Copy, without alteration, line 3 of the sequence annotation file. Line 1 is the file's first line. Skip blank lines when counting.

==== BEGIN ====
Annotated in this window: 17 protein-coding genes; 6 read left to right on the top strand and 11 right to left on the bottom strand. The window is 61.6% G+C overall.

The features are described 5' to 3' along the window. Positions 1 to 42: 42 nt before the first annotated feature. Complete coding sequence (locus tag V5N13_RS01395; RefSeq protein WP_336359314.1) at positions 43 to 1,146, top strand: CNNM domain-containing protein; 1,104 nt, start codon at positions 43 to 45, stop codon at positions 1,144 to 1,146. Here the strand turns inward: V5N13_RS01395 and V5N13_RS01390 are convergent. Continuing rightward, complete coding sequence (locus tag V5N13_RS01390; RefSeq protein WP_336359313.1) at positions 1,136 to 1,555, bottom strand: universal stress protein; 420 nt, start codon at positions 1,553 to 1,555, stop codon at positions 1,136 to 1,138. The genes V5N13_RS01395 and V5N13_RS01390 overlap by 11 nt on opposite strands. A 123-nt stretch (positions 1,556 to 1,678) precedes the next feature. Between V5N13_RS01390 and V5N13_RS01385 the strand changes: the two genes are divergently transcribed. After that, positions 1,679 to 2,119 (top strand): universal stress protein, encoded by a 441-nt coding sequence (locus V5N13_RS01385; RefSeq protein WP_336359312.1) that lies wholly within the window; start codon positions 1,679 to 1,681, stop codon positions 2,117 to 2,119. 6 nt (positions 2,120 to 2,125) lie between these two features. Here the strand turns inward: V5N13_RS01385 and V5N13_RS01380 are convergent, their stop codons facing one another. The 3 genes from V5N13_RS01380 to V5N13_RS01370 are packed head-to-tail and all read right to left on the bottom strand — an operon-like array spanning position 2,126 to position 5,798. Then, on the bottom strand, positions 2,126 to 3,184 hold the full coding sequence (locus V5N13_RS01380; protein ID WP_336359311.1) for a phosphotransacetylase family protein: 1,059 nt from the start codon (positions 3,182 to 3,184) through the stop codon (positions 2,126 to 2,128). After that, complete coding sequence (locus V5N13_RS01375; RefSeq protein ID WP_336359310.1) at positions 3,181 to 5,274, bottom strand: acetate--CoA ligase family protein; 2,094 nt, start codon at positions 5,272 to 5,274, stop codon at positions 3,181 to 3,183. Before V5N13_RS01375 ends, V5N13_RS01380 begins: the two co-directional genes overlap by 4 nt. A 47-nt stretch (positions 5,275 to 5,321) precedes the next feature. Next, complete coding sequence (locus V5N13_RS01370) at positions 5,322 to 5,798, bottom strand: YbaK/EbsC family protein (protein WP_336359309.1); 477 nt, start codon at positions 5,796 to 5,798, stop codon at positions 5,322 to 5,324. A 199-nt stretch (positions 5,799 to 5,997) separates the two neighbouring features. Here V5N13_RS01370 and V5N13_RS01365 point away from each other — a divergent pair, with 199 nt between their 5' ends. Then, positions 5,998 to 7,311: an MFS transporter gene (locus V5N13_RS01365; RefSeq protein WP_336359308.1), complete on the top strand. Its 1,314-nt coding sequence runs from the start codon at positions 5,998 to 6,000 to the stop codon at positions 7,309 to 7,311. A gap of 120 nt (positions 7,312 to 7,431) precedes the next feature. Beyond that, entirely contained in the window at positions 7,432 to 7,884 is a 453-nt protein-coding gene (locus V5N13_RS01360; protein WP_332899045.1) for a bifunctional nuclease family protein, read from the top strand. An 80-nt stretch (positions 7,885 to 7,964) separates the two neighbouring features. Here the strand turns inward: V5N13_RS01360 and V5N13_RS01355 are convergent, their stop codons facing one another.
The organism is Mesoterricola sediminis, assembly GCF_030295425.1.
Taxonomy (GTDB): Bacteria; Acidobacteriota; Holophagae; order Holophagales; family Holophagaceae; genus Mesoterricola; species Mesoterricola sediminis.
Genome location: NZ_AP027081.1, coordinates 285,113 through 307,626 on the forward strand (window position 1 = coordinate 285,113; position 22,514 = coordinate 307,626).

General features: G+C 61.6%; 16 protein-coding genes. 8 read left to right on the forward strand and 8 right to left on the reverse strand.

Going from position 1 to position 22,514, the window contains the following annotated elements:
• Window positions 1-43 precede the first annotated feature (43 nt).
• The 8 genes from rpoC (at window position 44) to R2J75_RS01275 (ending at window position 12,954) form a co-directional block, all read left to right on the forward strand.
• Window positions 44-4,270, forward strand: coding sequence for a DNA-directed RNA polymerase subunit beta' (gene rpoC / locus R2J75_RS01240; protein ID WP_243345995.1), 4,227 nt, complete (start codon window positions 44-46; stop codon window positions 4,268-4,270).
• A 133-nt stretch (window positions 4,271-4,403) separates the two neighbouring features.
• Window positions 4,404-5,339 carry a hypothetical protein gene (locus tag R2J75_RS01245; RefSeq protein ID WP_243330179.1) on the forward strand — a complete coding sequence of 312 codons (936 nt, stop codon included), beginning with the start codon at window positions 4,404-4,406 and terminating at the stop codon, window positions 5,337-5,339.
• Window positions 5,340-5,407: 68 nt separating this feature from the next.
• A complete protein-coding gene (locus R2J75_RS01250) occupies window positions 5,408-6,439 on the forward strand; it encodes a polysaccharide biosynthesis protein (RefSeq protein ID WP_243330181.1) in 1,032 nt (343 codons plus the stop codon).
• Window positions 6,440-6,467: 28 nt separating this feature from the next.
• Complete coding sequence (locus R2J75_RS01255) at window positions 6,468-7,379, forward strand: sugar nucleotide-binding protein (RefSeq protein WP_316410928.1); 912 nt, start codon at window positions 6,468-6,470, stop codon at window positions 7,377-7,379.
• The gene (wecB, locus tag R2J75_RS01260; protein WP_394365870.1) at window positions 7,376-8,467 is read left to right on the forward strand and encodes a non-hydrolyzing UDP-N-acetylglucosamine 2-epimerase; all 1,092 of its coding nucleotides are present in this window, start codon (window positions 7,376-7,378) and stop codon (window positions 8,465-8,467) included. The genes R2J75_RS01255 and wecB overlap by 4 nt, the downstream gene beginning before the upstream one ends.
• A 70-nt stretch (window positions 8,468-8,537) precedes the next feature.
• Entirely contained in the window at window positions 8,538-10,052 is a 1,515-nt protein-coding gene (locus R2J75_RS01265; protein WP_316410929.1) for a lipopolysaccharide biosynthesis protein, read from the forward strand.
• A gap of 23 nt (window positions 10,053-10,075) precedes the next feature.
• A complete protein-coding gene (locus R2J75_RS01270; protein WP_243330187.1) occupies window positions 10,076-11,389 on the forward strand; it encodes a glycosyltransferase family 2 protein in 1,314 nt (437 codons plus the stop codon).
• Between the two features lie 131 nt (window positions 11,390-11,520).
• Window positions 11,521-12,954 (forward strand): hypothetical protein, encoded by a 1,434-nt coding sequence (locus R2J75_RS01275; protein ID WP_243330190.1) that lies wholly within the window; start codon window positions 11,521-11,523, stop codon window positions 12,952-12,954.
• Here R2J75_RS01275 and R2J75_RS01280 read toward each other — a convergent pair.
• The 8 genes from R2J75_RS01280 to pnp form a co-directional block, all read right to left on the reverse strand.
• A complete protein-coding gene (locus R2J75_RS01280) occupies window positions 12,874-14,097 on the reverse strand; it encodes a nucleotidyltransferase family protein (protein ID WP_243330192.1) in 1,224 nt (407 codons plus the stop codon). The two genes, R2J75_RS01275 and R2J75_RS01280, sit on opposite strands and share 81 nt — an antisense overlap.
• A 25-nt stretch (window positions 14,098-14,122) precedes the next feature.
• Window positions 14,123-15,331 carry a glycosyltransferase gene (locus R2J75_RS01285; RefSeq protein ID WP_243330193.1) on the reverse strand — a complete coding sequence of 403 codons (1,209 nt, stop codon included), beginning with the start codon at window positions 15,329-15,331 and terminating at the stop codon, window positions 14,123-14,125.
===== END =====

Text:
The organism is Mesoterricola sediminis, assembly GCF_030295425.1.